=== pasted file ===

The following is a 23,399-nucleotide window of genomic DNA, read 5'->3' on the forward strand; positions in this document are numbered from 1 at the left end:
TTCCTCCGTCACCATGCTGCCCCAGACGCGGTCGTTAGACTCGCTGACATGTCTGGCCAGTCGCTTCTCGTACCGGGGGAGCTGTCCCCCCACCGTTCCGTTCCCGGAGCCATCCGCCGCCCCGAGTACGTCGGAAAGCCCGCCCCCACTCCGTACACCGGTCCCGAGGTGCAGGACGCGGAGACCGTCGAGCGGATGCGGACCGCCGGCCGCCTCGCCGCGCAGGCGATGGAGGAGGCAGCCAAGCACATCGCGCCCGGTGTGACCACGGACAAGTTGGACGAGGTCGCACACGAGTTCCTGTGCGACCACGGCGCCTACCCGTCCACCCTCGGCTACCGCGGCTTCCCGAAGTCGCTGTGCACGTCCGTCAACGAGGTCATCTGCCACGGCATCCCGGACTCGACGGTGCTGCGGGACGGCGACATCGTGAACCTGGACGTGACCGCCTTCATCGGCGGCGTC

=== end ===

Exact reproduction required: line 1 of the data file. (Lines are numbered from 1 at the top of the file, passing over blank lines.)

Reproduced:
The following is a 23,399-nucleotide window of genomic DNA, read 5'->3' on the forward strand; positions in this document are numbered from 1 at the left end: